Sepsis: using AI to find improve outcomes

Scientists are trying to develop new treatments by analysing data from sepsis patients
14 September 2021

Interview with 

Anthony Gordon, Imperial College London


A stylised computer network.


Anthony Gordon looks for patterns in how different people’s bodies react to infections so we can pinpoint the best way to treat them. And he’s using artificial intelligence to help him. He's at Imperial College London and spoke with Chris Smith...

Anthony - We're trying to tackle this in a couple of ways. One is looking in the blood at what we call the gene expression, the message that comes from the DNA that Kenny has been talking about, that tells the body how to respond. And we're looking for patterns in that, so that if there are different patterns of how a patient is responding, we may then offer different treatments to those individuals.

Chris - In essence then, when someone's immune system is reacting, if they're going down the pathway that looks like they're developing sepsis, there will be different patterns of genes being turned on and off as their immune system goes into this metabolic tailspin. And you're saying, well, can we spot those?

Anthony - That's right. You've been hearing from the other speakers that it's a very complex system, so we're looking for these patterns. And we're sort of seeing that now, that maybe some patients have a lot of inflammation, and if we can spot that pattern they may benefit from anti-inflammatory treatments. And there may also be patients where their immune system is overwhelmed, and in fact they're a bit immune suppressed, and they need a boost to their immune system to help them fight any further infections. So that's the hope - that we can actually take these very non-specific signs that we usually use to diagnose patients and actually say, no, they're not always the same and can tailor our therapies appropriately.

Chris - What sorts of signals can you bring to bear with your solution and how does AI help?

Anthony - These patterns that you look for, clusters in the data that you as a human can't see, but the computers can look for these patterns. Then if it's something biological like the gene expressions, you can go back and try and understand the biology and maybe develop new therapies. What we're also looking at though is how can AI help us improve the current therapies we're doing? So again, we've used large databases, many tens of thousands of patients and using artificial intelligence where a computer looks at all the decisions made by hundreds of doctors treating all these patients and worked out therapies that we use all the time -things like fluid and what we call vasopressors, drugs that help boost the blood pressure, just looking at which were the best treatments that were offered for all these patients. And try, again, to spot those patterns and then actually offer a sort of aid to doctors to help them just optimise all of these many decisions they make in an intensive care unit.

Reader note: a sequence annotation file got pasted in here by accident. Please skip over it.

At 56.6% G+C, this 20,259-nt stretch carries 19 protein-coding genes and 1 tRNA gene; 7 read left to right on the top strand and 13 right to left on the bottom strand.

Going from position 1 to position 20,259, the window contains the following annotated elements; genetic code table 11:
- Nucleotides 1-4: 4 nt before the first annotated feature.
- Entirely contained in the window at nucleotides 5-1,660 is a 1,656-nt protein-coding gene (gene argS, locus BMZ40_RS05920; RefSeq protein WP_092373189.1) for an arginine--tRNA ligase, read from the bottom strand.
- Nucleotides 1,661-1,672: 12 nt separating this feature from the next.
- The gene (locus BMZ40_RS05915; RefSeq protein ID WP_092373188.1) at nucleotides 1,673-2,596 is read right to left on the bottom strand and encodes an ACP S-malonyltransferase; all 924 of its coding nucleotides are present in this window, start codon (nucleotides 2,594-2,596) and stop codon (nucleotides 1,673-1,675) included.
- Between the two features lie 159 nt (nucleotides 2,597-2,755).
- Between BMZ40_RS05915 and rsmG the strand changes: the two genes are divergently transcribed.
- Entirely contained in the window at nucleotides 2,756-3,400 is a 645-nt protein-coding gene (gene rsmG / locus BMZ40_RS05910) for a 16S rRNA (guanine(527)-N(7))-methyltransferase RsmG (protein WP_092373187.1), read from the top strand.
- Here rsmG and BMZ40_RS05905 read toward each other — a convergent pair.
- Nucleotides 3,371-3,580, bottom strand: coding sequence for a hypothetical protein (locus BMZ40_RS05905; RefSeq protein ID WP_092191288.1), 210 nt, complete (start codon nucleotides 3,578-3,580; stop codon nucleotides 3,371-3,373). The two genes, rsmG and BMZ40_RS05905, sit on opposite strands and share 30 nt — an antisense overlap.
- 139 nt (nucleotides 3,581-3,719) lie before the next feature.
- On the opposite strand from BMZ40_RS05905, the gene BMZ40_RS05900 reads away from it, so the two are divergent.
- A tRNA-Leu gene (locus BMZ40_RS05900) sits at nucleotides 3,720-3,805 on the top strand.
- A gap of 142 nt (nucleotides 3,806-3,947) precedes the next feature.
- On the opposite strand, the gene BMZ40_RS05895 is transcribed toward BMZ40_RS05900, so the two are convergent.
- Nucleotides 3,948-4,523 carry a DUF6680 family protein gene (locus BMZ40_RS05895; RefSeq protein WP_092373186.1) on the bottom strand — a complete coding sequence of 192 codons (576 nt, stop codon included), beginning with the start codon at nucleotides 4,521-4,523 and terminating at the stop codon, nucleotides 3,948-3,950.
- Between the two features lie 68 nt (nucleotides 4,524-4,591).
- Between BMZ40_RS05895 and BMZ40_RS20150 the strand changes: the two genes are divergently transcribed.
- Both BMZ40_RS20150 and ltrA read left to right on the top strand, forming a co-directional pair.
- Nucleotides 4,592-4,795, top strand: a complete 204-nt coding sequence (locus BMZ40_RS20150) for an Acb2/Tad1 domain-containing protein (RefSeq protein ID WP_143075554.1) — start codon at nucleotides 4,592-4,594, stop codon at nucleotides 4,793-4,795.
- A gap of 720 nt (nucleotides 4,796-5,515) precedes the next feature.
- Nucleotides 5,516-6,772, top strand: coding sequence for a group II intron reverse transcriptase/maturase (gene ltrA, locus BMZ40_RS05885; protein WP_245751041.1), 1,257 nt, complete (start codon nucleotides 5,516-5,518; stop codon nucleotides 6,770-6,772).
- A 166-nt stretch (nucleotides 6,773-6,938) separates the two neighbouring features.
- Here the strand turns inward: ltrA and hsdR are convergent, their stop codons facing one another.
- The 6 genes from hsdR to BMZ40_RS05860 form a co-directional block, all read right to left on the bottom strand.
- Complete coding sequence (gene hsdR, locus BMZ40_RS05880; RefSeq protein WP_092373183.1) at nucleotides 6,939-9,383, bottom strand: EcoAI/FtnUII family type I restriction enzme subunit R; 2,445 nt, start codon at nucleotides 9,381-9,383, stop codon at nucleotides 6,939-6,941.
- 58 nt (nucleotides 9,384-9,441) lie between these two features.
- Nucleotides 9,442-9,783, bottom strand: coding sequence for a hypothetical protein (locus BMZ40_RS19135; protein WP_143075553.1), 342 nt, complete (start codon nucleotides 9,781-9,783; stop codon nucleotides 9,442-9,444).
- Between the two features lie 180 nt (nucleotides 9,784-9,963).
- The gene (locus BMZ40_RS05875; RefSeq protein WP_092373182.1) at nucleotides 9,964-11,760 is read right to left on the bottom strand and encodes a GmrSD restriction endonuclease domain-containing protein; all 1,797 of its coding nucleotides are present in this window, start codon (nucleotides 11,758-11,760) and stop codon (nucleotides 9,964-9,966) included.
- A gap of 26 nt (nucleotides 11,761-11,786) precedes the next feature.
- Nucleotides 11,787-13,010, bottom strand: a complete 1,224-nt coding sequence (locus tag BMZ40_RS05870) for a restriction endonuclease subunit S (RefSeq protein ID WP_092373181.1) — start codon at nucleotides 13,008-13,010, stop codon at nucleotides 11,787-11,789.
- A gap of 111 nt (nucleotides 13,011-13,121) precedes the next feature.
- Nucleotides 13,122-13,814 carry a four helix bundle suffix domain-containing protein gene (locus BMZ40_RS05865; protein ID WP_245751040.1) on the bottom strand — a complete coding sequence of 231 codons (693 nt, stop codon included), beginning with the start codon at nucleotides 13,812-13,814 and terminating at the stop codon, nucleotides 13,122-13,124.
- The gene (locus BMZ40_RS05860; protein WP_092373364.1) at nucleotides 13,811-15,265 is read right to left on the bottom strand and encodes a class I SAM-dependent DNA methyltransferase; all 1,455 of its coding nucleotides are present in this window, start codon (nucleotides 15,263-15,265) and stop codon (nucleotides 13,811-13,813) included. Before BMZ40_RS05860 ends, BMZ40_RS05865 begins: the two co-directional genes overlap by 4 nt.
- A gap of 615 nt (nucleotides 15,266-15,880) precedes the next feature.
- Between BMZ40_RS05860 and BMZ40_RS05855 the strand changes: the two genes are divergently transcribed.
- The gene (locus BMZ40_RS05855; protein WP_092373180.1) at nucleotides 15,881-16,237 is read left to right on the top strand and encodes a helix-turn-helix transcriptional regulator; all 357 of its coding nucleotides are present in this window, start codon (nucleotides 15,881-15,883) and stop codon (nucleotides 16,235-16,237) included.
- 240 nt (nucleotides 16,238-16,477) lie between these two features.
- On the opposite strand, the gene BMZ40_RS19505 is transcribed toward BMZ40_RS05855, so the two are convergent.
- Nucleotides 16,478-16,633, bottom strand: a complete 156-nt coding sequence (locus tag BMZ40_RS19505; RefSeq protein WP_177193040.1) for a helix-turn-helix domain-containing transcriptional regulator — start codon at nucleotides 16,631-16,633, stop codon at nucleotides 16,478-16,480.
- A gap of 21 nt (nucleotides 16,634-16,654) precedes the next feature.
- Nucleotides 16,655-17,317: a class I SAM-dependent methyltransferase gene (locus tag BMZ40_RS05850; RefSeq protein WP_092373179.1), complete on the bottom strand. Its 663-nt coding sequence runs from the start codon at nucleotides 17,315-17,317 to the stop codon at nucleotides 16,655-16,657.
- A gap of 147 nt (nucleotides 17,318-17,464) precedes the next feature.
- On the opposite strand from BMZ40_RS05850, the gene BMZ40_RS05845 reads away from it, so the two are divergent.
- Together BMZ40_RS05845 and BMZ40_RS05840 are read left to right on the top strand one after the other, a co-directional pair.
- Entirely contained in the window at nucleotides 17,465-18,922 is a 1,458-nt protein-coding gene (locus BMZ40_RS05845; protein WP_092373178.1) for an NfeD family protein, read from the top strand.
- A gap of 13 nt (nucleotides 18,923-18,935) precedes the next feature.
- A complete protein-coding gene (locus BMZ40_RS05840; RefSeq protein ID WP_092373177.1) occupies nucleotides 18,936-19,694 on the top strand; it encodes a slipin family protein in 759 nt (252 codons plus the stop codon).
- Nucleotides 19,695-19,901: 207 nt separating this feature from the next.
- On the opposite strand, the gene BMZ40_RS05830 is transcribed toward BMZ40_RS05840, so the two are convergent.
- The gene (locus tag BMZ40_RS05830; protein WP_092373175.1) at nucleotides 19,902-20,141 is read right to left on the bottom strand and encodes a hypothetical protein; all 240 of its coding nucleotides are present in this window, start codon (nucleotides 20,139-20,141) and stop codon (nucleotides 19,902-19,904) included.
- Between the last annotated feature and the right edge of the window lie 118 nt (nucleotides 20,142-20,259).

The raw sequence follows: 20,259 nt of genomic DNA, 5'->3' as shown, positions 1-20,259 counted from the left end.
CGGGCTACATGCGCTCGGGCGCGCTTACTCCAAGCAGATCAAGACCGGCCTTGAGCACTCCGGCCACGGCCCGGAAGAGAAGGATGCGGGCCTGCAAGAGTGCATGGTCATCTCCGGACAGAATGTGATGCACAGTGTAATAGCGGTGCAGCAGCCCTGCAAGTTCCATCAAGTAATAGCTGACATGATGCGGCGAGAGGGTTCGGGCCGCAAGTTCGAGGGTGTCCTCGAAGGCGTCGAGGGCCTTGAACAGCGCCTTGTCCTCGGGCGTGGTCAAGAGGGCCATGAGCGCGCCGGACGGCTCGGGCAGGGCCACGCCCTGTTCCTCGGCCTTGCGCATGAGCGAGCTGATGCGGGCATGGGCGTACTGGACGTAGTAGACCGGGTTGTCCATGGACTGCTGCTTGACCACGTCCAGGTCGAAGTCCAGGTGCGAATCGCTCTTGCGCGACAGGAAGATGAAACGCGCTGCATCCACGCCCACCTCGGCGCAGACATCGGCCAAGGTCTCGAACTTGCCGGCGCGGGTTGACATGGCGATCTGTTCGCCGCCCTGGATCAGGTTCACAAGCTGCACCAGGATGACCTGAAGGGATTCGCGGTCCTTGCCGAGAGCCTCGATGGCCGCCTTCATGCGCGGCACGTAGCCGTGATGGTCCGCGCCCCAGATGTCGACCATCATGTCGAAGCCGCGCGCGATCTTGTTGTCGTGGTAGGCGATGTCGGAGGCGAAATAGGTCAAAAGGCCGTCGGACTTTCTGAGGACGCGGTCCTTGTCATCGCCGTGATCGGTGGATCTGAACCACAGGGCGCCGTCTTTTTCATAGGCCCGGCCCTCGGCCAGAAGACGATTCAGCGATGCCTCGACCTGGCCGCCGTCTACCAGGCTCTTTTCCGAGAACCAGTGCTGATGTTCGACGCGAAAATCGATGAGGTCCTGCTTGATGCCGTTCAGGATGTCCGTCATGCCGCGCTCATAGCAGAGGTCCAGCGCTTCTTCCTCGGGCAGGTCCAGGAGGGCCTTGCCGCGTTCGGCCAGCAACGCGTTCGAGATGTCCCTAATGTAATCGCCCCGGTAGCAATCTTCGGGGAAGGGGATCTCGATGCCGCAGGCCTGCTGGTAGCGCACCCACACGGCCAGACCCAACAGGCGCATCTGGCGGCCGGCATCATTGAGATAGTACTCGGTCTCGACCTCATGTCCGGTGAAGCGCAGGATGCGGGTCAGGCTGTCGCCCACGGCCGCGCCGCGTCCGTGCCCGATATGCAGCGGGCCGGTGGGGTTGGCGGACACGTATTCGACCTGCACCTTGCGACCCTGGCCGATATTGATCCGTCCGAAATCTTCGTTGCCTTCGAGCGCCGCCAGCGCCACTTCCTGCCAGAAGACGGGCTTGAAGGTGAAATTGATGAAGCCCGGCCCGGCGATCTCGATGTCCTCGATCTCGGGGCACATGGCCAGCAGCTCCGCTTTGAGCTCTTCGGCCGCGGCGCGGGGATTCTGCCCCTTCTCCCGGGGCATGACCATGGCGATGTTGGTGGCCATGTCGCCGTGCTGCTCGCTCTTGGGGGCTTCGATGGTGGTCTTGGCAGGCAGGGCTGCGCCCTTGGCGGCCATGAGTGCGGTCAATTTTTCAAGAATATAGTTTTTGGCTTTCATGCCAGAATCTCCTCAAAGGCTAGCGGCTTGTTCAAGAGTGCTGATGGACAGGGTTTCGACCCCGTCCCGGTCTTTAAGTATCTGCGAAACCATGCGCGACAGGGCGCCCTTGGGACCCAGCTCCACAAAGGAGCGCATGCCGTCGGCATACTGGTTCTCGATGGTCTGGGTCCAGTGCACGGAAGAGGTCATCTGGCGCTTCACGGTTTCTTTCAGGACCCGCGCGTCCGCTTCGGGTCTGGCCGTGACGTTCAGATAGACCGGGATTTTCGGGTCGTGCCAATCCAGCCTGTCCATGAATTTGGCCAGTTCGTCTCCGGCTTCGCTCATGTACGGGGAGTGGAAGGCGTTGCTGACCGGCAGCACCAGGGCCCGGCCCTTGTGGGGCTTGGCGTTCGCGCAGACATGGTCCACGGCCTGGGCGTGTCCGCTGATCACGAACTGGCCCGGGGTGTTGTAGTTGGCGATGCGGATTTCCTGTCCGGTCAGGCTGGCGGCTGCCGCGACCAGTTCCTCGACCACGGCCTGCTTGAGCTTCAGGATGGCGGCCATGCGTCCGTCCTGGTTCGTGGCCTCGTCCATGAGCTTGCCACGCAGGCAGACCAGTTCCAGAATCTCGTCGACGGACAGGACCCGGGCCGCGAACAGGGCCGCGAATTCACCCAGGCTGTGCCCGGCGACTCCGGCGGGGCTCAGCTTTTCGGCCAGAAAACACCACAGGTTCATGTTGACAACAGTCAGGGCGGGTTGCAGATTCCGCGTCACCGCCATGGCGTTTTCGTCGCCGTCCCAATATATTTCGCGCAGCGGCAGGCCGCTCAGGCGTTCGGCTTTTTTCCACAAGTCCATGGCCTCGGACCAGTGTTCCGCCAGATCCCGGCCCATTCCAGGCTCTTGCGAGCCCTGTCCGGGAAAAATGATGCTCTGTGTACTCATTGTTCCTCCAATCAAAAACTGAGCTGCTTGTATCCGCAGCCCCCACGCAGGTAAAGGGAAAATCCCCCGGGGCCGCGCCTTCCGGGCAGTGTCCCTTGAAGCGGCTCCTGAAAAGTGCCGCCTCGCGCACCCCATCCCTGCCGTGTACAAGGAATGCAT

Chris - Obviously the big hope is that we can follow the old medical mantra of "prevention is better than cure, always". Are there any signals that you can tap into that warn us early a person's going in the wrong direction? And we can therefore effectively change the course for them before they end up in the hands of people in the intensive care unit?

Anthony - Yes. That's the hope, that if you can detect these things earlier, and even if we can't diagnose the infection yet, because it takes a while to grow bugs in a laboratory, the body has recognised that there's an infection, it mounts its immune system response. And if we can tap into that and use the body's own early warning systems, we could intervene earlier and hopefully prevent what may be a simple infection becoming a more severe case of sepsis.

Chris - And is it working?

Anthony - I think we're making good progress in that. Like all these things it takes time to develop, but we've now got the diagnostic devices, the sort of PCR tests that Andy mentioned that we use currently for COVID to detect viruses. Hopefully you can change literally the cartridge that fits in the device instead of looking for virus DNA or RNA, look for the patient's DNA and RNA. And we can do that rapidly, the technology exists to do it in less than an hour, and that's the sort of work we are testing at the moment, making sure it's safe before we bring it into the health system

Chris - Because obviously, just in 30 seconds, agility and speed must be everything here because people can deteriorate so quickly when they go down that slippery slope of sepsis.

Anthony - Yeah. You need a combination of experienced staff, and also if we can use these new technologies, which will be much quicker, I think this can help all clinicians make better decisions and treat patients more effectively and hopefully improve their outcome.


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